Growing senior center preparing for new year of activities
Published: Friday, December 28, 2012 at 4:54 p.m.
Last Modified: Friday, December 28, 2012 at 4:54 p.m.
Inside the city of Gainesville/Alachua County Senior Recreation Center, a mural of faceless seniors stretches across a wall.
The elderly people depicted in the painting are shown quilting and doing Zumba — just a couple of the activities they can participate in at the facility.
The mural, created by people who use the center and University of Florida art students, left the painted folks faceless because you're supposed to imagine yourself as a senior when you look at it, said Anthony Clarizio, the director of ElderCare of Alachua County who oversees the center.
Sometimes, people forget seniors are constantly dealing with loss, Clarizio said. From losing family members to losing friends, their social network is always eroding.
"This is an opportunity to build that social network," he said. "Social networking is just critical to longevity."
The senior center, located at 5701 NW 34th St. in Gainesville, opened its doors in September 2011. The $5.5 million, 17,000-square-foot facility offers a variety of free activities ranging from dancing to yoga for seniors age 60 and over throughout the county.
Before it opened, Alachua County didn't have a senior center. Clarizio said he hoped to get 1,000 members enrolled in its first year. It currently has about 3,200 people who use the facility regularly each month, and most come at least weekly.
At first, the center offered only a few programs. Now, its calendar is "slammed" with more than 50 of them. The top-attended class: Zumba, which brings in 85 to 100 people each time. Monthly dances attract about 150 participants.
Sixty-one-year-old Suzie Crowley, who started coming to the center right after it opened, said she does yoga there once or twice a week. She tells everyone about it.
"There's so much everything. Anything you want to do," she said. "I think it's awesome, and I love taking advantage of it."
Heading into the new year, the facility is preparing to launch a couple new activities and is aiming at diversifying its programs, Clarizio said.
"I think the goal for us right now is really to tweak programs to make sure we haven't left something out the seniors really want," he said.
It will start offering bingo in January and also will launch a history of music class that month.
Clarizio said he wants to provide more activities aimed at men as well, such as a wood-carving class the center is starting.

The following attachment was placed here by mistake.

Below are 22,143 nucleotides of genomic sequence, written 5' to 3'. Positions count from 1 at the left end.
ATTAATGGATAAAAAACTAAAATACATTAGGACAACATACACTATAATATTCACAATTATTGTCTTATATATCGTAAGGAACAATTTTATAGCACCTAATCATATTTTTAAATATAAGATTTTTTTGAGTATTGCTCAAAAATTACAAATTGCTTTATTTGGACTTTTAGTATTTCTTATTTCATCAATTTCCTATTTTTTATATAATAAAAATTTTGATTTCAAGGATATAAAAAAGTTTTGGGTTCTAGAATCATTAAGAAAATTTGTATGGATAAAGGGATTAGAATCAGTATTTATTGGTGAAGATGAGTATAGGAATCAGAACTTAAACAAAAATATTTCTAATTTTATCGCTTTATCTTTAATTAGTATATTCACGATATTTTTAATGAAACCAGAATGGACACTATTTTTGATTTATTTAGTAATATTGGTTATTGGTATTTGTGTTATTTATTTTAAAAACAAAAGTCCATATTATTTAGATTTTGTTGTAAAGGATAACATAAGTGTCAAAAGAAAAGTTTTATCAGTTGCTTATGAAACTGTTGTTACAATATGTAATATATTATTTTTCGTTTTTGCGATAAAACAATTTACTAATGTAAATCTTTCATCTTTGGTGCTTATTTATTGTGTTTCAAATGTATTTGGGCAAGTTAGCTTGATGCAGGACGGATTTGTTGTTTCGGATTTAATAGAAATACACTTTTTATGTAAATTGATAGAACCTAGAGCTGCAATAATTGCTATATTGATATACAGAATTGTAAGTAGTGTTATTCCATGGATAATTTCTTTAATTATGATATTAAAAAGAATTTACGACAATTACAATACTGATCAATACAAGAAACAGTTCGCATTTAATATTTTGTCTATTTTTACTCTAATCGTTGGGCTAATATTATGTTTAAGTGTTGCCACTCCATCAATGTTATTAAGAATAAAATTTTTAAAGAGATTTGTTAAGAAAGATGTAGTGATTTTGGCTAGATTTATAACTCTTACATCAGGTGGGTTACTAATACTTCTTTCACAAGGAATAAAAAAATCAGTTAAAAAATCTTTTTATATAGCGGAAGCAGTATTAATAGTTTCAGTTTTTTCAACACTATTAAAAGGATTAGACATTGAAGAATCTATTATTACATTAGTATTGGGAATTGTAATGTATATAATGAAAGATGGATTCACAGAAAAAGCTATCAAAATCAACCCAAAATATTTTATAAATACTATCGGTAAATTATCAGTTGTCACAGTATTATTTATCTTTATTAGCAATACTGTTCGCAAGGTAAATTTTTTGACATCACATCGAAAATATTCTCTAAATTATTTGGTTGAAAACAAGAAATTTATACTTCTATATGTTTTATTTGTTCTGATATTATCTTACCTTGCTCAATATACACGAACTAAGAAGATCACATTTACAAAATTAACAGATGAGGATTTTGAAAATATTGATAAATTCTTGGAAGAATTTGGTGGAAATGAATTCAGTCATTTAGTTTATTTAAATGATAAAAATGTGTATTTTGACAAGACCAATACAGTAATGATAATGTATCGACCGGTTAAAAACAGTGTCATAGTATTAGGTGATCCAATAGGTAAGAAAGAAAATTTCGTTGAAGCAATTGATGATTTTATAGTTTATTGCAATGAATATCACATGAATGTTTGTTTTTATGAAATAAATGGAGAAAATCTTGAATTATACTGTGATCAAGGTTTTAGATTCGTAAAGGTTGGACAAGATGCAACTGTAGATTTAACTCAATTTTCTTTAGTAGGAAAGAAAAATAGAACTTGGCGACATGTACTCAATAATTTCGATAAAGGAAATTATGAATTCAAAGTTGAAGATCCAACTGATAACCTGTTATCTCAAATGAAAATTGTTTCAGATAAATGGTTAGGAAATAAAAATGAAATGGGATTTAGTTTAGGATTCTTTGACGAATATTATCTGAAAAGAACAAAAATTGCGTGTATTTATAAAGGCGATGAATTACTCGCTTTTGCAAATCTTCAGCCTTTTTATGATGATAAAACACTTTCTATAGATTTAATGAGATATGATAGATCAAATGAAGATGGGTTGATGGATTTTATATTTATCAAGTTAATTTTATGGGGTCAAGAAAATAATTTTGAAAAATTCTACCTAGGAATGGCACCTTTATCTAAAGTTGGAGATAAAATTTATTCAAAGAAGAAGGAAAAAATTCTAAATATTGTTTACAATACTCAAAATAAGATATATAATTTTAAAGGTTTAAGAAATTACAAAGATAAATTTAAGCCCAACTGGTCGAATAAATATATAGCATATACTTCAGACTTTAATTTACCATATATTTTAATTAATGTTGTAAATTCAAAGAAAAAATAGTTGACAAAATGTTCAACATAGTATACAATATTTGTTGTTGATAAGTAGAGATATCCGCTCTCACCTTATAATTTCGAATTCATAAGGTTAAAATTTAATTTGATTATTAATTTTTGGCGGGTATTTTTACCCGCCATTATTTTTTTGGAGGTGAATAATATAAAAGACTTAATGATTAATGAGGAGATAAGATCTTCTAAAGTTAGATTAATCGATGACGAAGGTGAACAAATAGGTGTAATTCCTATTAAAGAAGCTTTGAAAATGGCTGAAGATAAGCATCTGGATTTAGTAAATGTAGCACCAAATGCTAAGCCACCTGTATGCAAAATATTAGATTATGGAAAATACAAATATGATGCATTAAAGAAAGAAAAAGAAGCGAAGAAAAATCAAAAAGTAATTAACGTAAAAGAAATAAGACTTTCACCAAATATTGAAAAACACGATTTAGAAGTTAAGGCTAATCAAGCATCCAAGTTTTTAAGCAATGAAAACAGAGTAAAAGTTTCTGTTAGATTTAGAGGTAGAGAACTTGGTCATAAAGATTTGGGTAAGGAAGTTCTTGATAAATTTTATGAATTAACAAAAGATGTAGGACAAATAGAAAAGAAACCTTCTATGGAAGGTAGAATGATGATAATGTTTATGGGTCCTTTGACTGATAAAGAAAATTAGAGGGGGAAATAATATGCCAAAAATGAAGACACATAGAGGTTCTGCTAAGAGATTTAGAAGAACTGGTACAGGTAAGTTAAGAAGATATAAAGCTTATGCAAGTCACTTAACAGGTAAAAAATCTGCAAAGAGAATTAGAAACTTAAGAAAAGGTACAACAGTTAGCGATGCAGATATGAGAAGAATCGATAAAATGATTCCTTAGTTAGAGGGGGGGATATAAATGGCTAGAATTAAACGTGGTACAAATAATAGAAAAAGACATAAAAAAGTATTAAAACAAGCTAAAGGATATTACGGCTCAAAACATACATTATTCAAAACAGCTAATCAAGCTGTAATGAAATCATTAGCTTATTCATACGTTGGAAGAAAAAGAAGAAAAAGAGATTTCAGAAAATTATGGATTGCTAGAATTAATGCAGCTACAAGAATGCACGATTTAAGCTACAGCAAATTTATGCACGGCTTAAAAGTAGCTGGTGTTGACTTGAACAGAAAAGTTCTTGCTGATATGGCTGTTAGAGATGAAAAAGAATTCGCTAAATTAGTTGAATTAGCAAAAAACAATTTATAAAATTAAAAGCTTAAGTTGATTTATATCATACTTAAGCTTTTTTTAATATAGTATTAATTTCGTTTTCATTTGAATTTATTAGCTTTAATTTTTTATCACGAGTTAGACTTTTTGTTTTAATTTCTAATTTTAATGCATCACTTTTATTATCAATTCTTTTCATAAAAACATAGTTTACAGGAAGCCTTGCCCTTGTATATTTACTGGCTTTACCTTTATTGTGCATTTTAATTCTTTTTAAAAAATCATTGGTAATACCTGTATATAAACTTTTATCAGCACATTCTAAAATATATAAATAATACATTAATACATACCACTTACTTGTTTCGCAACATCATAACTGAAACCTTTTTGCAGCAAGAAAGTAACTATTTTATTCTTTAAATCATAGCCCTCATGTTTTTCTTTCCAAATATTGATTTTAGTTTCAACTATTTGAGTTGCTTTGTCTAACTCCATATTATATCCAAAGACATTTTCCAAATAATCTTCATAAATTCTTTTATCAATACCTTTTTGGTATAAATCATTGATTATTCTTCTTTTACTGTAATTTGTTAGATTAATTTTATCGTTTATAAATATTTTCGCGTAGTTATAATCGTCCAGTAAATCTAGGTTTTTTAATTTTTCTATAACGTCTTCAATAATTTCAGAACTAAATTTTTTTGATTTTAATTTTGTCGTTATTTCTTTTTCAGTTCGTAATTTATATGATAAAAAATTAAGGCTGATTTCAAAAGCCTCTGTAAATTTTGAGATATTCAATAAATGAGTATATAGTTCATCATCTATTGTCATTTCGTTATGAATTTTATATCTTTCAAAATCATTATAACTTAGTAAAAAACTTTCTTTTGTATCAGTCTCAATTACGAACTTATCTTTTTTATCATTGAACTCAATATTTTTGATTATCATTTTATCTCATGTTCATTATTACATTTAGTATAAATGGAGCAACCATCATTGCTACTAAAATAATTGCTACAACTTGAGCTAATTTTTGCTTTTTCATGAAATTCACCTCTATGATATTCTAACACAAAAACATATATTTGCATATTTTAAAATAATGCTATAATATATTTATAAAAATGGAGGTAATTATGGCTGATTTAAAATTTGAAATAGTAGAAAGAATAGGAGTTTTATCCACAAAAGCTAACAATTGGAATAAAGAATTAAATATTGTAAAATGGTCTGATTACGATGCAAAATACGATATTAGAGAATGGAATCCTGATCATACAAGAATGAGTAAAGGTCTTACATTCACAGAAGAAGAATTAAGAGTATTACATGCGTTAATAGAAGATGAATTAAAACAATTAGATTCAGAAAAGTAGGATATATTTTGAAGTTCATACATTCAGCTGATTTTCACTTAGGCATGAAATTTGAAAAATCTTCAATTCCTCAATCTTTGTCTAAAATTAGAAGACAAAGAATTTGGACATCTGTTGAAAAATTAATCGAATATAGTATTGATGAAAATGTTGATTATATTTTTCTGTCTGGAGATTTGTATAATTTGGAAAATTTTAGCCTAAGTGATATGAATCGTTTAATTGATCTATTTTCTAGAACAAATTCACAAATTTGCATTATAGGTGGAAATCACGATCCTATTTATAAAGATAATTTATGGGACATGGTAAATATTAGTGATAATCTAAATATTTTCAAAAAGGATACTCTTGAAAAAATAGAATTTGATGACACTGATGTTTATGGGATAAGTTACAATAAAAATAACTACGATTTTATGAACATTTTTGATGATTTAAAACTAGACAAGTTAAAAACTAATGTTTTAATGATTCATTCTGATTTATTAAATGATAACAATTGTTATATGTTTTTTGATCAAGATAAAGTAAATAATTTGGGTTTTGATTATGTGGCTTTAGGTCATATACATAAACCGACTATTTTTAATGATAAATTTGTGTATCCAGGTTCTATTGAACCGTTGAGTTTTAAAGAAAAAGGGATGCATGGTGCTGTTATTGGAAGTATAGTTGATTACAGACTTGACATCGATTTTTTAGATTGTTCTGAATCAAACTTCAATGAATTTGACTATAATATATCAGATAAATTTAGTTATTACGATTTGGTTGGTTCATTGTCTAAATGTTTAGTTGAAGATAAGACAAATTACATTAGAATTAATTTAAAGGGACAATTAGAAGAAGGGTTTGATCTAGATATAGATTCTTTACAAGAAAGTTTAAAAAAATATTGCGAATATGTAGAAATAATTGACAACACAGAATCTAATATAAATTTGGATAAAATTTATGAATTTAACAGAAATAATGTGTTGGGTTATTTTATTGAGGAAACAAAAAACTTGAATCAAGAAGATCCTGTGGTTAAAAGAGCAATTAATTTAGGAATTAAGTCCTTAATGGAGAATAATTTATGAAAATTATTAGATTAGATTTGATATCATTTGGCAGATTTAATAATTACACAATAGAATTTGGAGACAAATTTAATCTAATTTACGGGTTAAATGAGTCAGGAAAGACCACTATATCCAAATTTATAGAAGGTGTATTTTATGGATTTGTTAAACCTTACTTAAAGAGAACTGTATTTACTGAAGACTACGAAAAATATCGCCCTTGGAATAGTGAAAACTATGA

It's probably a 75/25 split right now between female and male visitors, he said. The people who use the center are split pretty evenly between those with higher and lower incomes. A customer survey showed about half of respondents have less than $30,000 in annual income and half have more than $30,000.
The senior center has several rooms where classes are held, a computer lab where people can learn everything from how to turn one on to how to use Facebook, and a game room with pool and ping-pong tables.
Two things Clarizio heard seniors ask for help with soon after the center opened were how to create email accounts so their families could send them messages and how to use the e-readers they got as presents from their kids.
The facility's fitness center, which costs users about $65 a year, is the only thing seniors must pay to use and has machines with removable seats designed to accommodate people who use wheelchairs.
A large, multi-purpose room is used for center functions and is rented out to groups for events in the evenings and on weekends since the facility is open on weekdays during typical business hours. The revenue helps support the center, which is funded through donations.
The center is still dependent on private funds, especially since the bulk of donations won't come from fixed-income seniors, Clarizio said. ElderCare operates out of the center to save money.
Clarizio said he's worried the looming fiscal cliff could hurt donations, but overall the center is doing "very well" in a struggling economy.
The facility's hours make it hard for working seniors to use it, but funding longer hours would be difficult — especially given its reliance on the rental money it receives for use of its multi-purpose room.
Another goal Clarizio has for the center is to improve seniors' transportation options. There is a Regional Transit System bus stop at the facility, but the bus isn't widely used by the people who come to the center, he said. Most either drive or are driven there.
Clarizio said he would like to set up a system that could help more seniors reach the center — especially those who live farther away. The system might involve working with local churches that could shuttle seniors there and back.
For seniors who haven't visited the center yet, Clarizio invites them to at least check out the programs the center offers. He said he thinks they'll be impressed by their caliber.
"It's not your typical community center," he said. "And we've made it as noninstitutional as possible."
Lynn Tebbe, 77, who recently moved to Gainesville, said the facility offers healthy activities such as yoga for seniors to try.
"We need cause and purpose," she said. "This gives you that, gives you someplace to go."
Contact Morgan Watkins at 338-3104 or email@example.com.